Angela Pickard roots this thought-provoking study in her own experience of ballet training, opening with a frank and vivid personal account of her absorption as child and teenager into the world of ballet practice, embracing her gradual embodiment as a ballet dancer.   Following a twenty year professional dancing career, now an academic she reflects on the formation of her own identity; the research that generated this book in addition to her own lived experience is a four year longitudinal study of adolescent ballet students as they develop in vocational schools in the north and south of England. Her ethnographic approach combining observation and interview draws largely on the testimonies of 12 young dancers as to their experiences of both pain and pleasure, in her desire to give a voice to their emerging senses of identity between the ages of 10 and 18 years.

Pickard’s book provides a welcome addition to a limited range of published research in this area. Despite much theoretical and physiological study of the body her searches have found little about the practical and sensuous reality of dancers’ embodiment, and little about the sociology of dancers in training and development.  Central to Pickard’s perspective is the body, “of paramount importance in ballet” (Pickard 2015, p6). She sees ballet as the pursuit of a particular ideal of bodily beauty and perfection, often through pain which is not simply endured but can even be courted as an indicator of doing ballet the right way.  In her introductory chapter she briefly sets out her view of ballet’s perceived aesthetic, the historic and even moral metaphors embedded in its verticality and seeming defiance of gravity.  She chooses to draw on the theories of Pierre Bourdieu as elucidated primarily in his major texts Distinction and The Logic of Practice to provide a framework to investigate how the established social world of ballet shapes both the dancer’s body and identity.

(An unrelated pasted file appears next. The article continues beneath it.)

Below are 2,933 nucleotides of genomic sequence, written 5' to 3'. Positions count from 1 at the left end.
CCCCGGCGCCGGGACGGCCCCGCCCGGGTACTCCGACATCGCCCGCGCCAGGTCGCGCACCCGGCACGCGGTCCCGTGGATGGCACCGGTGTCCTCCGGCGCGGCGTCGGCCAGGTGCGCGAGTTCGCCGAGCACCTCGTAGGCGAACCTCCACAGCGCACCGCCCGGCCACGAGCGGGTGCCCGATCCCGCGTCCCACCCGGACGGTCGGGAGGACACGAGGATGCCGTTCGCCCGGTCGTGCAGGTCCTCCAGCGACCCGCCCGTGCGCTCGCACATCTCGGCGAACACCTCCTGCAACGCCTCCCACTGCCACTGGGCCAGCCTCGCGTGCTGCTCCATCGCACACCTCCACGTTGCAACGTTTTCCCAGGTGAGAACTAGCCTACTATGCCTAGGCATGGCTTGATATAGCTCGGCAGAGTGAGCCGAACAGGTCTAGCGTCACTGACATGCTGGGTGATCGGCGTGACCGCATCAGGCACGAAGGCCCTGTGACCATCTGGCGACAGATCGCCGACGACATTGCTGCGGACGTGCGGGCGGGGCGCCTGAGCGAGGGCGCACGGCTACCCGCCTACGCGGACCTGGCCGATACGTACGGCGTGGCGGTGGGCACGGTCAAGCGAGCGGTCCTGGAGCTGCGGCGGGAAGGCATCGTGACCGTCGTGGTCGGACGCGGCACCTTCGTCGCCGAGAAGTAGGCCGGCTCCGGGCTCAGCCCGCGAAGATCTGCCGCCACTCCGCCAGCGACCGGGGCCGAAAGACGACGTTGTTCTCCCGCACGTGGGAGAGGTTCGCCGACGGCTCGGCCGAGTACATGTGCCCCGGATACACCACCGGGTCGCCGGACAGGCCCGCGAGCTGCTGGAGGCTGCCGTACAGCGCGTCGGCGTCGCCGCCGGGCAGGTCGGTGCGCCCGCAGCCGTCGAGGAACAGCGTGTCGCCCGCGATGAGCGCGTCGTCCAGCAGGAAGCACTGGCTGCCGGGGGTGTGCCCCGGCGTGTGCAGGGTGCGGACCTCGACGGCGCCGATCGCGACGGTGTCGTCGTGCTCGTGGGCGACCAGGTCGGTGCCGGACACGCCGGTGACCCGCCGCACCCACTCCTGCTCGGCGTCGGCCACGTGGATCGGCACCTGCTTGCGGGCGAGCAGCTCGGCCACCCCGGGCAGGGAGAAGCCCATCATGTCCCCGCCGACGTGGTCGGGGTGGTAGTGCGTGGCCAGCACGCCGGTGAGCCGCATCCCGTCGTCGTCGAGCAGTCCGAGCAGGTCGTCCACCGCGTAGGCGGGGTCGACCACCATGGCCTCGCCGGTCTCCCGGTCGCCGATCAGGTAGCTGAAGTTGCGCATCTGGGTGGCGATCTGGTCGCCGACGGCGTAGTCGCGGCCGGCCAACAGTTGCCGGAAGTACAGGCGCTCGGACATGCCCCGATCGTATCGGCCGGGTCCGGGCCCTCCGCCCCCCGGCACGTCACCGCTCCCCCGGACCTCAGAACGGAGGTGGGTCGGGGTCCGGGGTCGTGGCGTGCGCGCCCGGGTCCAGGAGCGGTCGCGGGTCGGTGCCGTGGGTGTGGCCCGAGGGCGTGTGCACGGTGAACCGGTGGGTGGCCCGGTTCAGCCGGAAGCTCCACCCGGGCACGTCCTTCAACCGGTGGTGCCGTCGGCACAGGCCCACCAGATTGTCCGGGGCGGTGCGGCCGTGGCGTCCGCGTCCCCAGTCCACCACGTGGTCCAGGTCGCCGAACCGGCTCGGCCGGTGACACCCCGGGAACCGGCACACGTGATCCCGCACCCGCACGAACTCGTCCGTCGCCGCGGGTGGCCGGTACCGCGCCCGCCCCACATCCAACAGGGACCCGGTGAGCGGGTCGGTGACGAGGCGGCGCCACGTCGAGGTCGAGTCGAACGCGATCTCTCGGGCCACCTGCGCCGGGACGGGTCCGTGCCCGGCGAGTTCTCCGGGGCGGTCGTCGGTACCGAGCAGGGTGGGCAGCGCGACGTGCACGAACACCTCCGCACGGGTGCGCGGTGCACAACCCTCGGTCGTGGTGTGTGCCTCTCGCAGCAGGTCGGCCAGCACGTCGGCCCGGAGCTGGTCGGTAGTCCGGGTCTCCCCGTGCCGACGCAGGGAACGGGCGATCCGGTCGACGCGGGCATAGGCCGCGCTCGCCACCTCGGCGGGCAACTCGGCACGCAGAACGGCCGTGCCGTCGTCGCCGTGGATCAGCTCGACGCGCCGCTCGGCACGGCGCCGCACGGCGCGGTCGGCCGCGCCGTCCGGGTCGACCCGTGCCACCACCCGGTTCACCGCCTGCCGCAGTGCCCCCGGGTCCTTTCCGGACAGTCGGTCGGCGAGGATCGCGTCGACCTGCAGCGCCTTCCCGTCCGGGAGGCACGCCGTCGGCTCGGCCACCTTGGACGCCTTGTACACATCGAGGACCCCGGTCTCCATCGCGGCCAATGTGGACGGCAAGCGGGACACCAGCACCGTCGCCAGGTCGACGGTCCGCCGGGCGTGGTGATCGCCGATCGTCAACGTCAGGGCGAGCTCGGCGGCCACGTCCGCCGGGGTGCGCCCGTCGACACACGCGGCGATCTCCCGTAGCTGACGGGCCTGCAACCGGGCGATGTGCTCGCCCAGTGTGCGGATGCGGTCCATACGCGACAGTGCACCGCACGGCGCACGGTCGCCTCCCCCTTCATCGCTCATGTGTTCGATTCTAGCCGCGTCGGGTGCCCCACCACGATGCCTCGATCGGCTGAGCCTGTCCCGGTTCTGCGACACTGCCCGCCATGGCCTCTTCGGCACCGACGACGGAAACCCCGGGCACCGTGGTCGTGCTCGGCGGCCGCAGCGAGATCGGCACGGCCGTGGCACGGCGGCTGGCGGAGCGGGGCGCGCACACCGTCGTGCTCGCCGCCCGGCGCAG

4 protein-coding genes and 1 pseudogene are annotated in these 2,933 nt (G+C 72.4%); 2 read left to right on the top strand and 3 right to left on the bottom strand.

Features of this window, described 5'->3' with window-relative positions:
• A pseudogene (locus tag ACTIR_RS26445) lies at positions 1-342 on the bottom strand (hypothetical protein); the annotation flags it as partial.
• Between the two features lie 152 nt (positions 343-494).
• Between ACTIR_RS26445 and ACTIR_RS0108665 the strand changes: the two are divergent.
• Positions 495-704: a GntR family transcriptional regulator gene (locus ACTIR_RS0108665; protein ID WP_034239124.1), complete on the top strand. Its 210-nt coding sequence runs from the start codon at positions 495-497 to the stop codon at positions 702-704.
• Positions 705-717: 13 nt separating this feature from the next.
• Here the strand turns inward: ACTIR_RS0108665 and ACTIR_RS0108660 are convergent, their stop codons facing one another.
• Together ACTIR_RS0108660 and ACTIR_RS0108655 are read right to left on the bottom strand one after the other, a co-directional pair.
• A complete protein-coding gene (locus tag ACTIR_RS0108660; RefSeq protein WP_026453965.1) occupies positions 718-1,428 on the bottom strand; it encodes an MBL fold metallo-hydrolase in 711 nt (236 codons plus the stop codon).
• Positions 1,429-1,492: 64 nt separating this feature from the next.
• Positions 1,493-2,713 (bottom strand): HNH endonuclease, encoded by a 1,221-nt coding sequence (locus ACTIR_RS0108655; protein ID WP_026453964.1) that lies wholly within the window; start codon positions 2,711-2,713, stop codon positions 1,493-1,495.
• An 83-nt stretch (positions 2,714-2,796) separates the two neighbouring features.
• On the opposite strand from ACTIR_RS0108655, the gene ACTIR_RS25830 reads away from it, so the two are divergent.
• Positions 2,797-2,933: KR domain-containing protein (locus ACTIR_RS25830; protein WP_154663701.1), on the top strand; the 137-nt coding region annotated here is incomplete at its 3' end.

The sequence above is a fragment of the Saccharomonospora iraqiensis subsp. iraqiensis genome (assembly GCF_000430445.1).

I would highly recommend the lucid summary and explanation of Bourdieu’s major concepts in Pickard’s second chapter as a lead into discussion of how these relate to the learning and habituation of dancers, and both the power and arguable limitations of Bourdieu’s views in this context. Bourdieu’s identification of “habitus”, and his analysis of how the body and social performance are shaped through repeated action speaks with particular resonance to the training of dancers, and their acquisition through ongoing classes not simply of physical and technical skills but the “hexis” of a dancer as revealed in demeanour, stance and gestural style.  Bourdieu’s concept of social and cultural capital arose from his exploration of social stratification in France as revealed through aesthetic preferences.  His notion of acquired capital, here both social and artistic, also has relevance as we follow through Pickard’s book the young dancers’ striving for acceptance and successful progress within a highly competitive environment.

Pickard continues her useful survey of relevant theory by identifying three dominant perspectives on the body. The “naturalistic body” view prevalent in much scientific research is based in the Cartesian dualism whereby the body is viewed as a machine or biological entity or object controlled by the mind, with much human behaviour seen as biologically determined. By contrast, social constructionists see the body as formed by social processes; here Pickard introduces the work of Michel Foucault, whose concept of the “docile body” has been much cited in feminist writings on dance. While acknowledging the insights provided by this discourse Pickard draws attention here to a tendency to generalise and ignore physical realities when it comes to the body in Foucault’s theoretical rather than empirical approach; leading neatly into her consideration of phenomenological approaches deriving from Maurice Merleau-Ponty, perception as shaped by bodily experience and action, the body as relational, both subject and object.